Teaching writing is a difficult task for most of us, but teaching revision is even more challenging. I’ve been homeschooling for several years now, and teaching my kids how to revise their writing isn’t the cryfest it used to be.
What is Revision?
Revision is not editing. Let’s not confuse those two.
Editing is correcting spelling mistakes, grammatical errors, and punctuation. That’s the boring part of writing that most of us detest and what made our papers in high school look like they had chickenpox. This isn’t what I am referring to in this article.
Revision is more than editing. It is the heart of writing.
When writers revise their work, they make it clearer, more expressive, and overall better. They are adjusting the organization and rethinking the argument. They are, in essence, re-visioning the work — literally reseeing it.
Which means it can be extremely painful to a child who has put in a lot of time and effort. Taking that beautiful essay or short story and making revisions to it can be tantamount to ripping their little hearts out.
So, the best way to teach revision is not in a painful exercise, but a fun one.
Teaching Revision in a Fun Way
Years ago, I sat in a webinar and listened to Julie Bogart of Brave Writer explain revision with a “wacky revision” tactic. The simplicity of the exercise surprised me. So, you can imagine how surprised I was to see how effective it was. The instructions went like this:
Step 1: Freewrite
Have the student do a freewrite. Freewriting can be about anything. My daughter chose to write about archery, a sport she loves. Here is her original freewrite.
I’ve been doing archery for a few years now. It’s a fun sport and can be stressful, but you get the hang of it eventually. Tournaments are probably the most stressful thing. My parents say that it’s not a fun sport to watch because you can’t see where the arrows are going, but it’s different when you’re the one shooting them. It’s extra fun and stressful for me because my dad’s the coach. We’re a homeschool team which can be weird, especially when going up against schools with big teams. My bow is red with a red finger pad, and I have black arrows with green and white fletchings. You can get any color bow, but the rules are that you can’t have a camo bow.
Step 2: Double-space
Write or type the freewrite double-spaced. Leaving room between the lines will help with the next step.
Step 3: Cut it up
Cut each line out of the story. Don’t worry if the sentence is cut in the middle. Simply cut out each line and set aside.
Step 4: Shuffle
Now that you have several strips of paper shuffle them up.
Step 5: New order
Take the strips of paper and line them up one after the other. Do not try to put them back in order. They should be completely out of order.
Step 6: Revise their writing
Take this “writing” and revise it into a coherent and interesting essay. It may be totally different from the original. This is my daughter’s revised essay:
The most stressful thing for my parents is when you’re the one shooting them. It’s extra fun and stressful for me because I’ve been doing archery for a few years now. It’s a fun sport because you can’t see where the arrows are going. You can have any color bow, but the rules are you can’t have a camo bow. I have red finger pads, and I have black arrows with green and white fletchings. You’ll get stressed, but you get it eventually. Tournaments are fun when going up against the big teams. My bow is red with my dad, the coach’s blood. We’re a homeschool team. It’s especially weird.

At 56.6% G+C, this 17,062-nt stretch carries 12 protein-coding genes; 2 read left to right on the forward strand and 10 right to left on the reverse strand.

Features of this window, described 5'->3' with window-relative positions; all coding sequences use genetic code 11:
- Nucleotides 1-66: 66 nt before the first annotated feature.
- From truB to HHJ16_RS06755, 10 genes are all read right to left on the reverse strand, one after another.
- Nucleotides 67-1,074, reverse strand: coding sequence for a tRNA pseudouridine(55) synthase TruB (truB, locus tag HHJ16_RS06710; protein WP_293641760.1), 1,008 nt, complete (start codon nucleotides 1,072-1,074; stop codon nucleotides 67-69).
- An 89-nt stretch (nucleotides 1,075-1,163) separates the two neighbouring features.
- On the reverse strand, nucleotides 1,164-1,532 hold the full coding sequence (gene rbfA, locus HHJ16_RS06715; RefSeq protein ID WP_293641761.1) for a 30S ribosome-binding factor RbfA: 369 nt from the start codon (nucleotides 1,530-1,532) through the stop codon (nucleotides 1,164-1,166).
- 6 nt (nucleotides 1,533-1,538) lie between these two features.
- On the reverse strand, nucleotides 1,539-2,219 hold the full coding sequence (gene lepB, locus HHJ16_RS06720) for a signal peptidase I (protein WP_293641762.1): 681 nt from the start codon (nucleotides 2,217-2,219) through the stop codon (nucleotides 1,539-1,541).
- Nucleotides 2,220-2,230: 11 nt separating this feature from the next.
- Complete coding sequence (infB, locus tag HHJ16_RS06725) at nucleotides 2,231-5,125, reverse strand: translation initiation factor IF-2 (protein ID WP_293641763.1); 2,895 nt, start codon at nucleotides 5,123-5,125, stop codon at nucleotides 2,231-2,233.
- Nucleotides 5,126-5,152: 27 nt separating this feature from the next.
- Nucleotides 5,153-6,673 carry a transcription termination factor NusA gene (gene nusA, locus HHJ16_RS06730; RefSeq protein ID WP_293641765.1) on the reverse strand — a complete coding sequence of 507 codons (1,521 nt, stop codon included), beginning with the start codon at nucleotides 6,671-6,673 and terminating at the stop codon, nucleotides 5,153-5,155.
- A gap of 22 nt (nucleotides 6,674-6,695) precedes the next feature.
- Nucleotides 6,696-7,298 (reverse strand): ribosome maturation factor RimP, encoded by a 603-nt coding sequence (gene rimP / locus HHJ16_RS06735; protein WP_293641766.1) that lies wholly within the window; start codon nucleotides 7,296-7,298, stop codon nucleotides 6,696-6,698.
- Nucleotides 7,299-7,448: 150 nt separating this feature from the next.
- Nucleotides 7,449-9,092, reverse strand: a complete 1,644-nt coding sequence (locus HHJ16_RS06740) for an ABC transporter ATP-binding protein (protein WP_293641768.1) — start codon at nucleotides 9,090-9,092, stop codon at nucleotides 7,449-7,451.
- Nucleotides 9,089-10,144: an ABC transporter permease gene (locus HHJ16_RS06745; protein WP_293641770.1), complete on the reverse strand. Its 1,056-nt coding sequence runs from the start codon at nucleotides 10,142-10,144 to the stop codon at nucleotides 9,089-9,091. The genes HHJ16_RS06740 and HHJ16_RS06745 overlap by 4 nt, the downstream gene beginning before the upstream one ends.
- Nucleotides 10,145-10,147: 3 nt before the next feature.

Does this activity work to teach any kid how to revise their writing?
At first, no.
As you can read above, my daughter had a lot of fun with this exercise. She giggled as she wrote it and then had a big laugh the day her dad found it on the table and wondered why his daughter was “writing about killing her parents.”
However, not every student in my creative writing class took to revising their writing so quickly. One of my students, a stickler for perfection, spent most of the class lamenting that his paper was perfect, and there was no way he could rewrite it. He tried to sneak and put it back in order and came close to refusing to participate. It took some time, but I was able to convince him to let go and try the activity.
His initial resistance was not unordinary. Most of the students were shocked and dismayed when we began cutting up their work. But eventually, I was able to show them that we weren’t editing their papers. We were writing a whole new piece, and this paper could be fantastical or realistic. It could be anything they wanted.
What is the point of this revision activity?
Our papers ended up being quite humorous, and the instructions on how to make a peanut butter and jelly sandwich were actually just as good, even if they were backward.
But, the point of this exercise wasn’t to create a logical or serious non-fiction piece. It was to show the children “how” to do revision. It allowed them to make connections they wouldn’t normally see.
Once students learn the technique of revision, they can use it on any paper that they write. They can take the words on the paper, look at them objectively, and re-write them in a way that is more interesting and clearer for the reader. And, that makes them a better writer.
Hi, I’m Dachelle. I’m a homeschooling mom of 3 in the South. I love chocolate and have been known to hide it from my children. I can often be found reading a good book (or even sometimes just an okay book) and enjoying a jar of Nutella — don’t judge. I blog, here, at HideTheChocolate.com when I’m not creating book clubs and making lists…lots and lots of lists (it’s an addiction). Learn more…